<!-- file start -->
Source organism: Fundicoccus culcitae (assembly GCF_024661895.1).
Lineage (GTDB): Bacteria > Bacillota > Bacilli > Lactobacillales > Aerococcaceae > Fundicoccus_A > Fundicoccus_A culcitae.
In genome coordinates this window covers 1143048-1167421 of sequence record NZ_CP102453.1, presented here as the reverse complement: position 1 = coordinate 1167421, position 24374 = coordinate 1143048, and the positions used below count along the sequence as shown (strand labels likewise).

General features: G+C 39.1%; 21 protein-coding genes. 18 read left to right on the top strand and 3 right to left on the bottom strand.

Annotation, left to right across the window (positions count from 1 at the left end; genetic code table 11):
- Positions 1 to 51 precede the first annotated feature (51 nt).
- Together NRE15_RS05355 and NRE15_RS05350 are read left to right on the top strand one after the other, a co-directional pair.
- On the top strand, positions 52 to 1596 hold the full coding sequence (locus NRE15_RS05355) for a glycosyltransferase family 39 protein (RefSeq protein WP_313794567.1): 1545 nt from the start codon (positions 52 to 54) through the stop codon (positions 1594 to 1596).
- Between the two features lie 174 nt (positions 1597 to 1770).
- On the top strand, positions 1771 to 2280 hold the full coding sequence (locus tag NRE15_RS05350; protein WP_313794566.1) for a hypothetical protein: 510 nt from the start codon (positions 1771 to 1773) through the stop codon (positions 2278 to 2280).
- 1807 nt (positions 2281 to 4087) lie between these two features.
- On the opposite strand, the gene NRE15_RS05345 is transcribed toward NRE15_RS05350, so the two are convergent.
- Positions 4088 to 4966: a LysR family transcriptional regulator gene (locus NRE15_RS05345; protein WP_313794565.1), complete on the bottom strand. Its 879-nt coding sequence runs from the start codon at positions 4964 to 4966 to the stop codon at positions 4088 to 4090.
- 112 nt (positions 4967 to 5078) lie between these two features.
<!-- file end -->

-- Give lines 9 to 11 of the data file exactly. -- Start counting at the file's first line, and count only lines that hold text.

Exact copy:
- Between the two features lie 174 nt (positions 1597 to 1770).
- On the top strand, positions 1771 to 2280 hold the full coding sequence (locus tag NRE15_RS05350; protein WP_313794566.1) for a hypothetical protein: 510 nt from the start codon (positions 1771 to 1773) through the stop codon (positions 2278 to 2280).
- 1807 nt (positions 2281 to 4087) lie between these two features.